Connecting campuses to promote excellence in math and science


Vincent Eckhart

Grinnell College
The 'anatomy' of a species’ geographic range
All organisms have geographic range limits. To understand why those limits occur where they do requires identifying limiting factors that apply across spatial scales—from the positions of individuals to the geographic borders of entire species. At all scales, constraints on opportunity (limits to reaching unoccupied areas), environment (differences in conditions and resources between occupied and unoccupied areas), and adaptation (abilities to survive and reproduce—and to evolve improved survival and reproduction—in different environments) are expected to define distributions. What are the relative contributions of these constraints? Do large-scale distributions follow from small-scale controls, or are limits largely uncoupled across scales? This talk is about research to address the above questions, using as a model system the California plant, Clarkia xantiana, in the Sierra Nevada. Since 2005 I have worked with Grinnell students and with collaborators from other schools in comprehensive studies of limits to geographic range, across multiple spatial scales, integrating field experiments, modeling, and long-term monitoring of population biology and climate. I can't talk about all the published and unpublished work, but I can describe the developing story of why this species occurs where it does, rather than somewhere else, and what our findings imply about the general causes of current and future species distributions.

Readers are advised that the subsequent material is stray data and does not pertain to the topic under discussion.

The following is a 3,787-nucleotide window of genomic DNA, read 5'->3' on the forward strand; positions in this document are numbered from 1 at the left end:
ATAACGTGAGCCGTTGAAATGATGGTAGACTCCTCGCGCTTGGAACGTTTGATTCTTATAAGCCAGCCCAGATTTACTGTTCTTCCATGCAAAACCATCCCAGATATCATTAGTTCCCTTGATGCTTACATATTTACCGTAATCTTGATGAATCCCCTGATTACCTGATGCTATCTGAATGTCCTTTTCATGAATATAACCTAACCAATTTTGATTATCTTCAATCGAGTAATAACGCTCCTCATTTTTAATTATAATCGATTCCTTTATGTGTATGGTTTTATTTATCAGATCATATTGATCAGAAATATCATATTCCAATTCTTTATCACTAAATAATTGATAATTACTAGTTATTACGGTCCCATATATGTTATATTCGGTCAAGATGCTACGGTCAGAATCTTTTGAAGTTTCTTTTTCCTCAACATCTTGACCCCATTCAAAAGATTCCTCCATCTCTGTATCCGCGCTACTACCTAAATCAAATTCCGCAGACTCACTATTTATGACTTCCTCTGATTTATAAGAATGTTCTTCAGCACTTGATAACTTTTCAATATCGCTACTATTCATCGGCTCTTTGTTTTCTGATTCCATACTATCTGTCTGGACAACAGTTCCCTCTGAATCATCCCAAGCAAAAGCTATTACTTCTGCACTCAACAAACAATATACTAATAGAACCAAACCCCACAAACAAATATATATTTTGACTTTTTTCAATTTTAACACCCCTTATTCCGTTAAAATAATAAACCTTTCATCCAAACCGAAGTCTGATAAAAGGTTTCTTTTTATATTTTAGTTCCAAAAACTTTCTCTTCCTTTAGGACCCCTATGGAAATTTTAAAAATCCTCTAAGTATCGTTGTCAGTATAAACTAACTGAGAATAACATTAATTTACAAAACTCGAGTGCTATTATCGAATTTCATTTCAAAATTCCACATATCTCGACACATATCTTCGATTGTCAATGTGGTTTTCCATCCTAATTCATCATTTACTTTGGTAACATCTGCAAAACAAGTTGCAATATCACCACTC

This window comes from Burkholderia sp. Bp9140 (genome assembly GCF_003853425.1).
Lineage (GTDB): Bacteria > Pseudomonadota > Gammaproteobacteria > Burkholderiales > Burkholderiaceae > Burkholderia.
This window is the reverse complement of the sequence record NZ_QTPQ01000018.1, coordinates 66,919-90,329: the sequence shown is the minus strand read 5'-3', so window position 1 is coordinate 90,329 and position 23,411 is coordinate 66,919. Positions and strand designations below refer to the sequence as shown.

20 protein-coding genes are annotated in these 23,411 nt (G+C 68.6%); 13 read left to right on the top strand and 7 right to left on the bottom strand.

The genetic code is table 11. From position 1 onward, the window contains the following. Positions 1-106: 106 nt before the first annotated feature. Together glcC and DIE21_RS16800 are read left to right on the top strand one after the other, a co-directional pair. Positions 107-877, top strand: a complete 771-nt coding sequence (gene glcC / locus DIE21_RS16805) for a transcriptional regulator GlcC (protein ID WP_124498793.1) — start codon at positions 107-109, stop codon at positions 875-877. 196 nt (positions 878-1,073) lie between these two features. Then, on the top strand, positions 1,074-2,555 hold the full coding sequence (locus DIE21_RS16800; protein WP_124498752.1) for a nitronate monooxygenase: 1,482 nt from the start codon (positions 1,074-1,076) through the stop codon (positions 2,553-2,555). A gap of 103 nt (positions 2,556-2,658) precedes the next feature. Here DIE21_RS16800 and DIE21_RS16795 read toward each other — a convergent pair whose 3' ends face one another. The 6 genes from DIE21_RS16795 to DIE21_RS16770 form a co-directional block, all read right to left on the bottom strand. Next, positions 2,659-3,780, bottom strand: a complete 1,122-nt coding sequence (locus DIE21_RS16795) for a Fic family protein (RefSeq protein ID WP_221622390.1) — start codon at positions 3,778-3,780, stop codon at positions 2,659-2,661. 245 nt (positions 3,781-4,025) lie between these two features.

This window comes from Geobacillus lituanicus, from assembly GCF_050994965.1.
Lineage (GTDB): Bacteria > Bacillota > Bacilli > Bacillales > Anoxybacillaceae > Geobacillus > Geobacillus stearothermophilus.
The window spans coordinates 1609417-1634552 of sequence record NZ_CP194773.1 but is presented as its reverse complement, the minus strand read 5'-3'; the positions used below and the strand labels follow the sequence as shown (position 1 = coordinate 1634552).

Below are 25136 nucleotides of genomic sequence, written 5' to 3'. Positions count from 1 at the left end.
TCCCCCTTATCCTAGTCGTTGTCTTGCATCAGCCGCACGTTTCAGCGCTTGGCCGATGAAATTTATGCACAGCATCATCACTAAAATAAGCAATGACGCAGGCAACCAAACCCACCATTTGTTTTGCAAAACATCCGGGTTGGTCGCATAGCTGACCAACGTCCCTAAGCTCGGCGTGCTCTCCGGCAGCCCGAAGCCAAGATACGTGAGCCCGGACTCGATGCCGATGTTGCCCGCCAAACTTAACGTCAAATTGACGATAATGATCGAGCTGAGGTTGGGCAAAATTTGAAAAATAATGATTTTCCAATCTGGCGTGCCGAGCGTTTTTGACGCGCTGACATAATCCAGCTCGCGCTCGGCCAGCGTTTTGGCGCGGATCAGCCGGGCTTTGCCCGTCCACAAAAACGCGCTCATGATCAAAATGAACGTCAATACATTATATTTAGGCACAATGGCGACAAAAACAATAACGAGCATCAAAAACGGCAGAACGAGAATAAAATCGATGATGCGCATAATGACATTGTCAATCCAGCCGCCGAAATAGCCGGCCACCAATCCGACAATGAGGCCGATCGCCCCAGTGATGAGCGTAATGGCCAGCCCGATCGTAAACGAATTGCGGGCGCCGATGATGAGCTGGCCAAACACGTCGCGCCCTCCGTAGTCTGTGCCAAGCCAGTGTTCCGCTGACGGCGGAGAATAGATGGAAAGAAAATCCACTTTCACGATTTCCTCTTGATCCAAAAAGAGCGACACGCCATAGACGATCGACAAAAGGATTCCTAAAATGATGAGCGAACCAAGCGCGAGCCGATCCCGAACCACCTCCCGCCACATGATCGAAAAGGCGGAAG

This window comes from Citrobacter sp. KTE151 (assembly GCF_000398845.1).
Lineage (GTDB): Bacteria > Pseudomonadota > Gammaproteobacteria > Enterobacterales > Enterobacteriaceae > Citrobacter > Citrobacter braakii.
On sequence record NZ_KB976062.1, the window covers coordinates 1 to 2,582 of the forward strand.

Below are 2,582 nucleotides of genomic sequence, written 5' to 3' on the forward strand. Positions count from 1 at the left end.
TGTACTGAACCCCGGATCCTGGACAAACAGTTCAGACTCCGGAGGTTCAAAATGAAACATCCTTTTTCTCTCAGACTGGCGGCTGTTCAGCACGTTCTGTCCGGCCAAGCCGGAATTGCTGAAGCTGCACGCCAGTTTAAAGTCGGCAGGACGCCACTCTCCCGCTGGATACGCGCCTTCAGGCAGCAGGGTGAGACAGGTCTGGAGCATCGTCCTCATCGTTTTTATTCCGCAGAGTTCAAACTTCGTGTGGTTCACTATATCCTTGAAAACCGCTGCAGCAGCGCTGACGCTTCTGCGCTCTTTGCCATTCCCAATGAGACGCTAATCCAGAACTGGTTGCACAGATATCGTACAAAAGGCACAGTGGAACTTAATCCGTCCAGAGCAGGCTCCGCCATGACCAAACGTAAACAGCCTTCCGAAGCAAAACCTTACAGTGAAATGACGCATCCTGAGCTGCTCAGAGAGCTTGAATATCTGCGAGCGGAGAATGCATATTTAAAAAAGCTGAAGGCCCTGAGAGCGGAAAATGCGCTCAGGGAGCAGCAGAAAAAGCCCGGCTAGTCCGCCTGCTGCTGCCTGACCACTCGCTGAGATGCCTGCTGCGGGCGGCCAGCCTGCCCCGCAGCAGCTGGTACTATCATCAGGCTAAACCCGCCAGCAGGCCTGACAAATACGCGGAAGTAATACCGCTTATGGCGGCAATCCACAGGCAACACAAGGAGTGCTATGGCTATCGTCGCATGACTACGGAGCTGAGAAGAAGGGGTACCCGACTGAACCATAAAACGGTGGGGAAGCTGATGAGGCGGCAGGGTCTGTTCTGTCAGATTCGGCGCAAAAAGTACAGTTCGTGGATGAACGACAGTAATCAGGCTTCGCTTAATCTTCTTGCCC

Related File: file368
Apply for monies for this speaker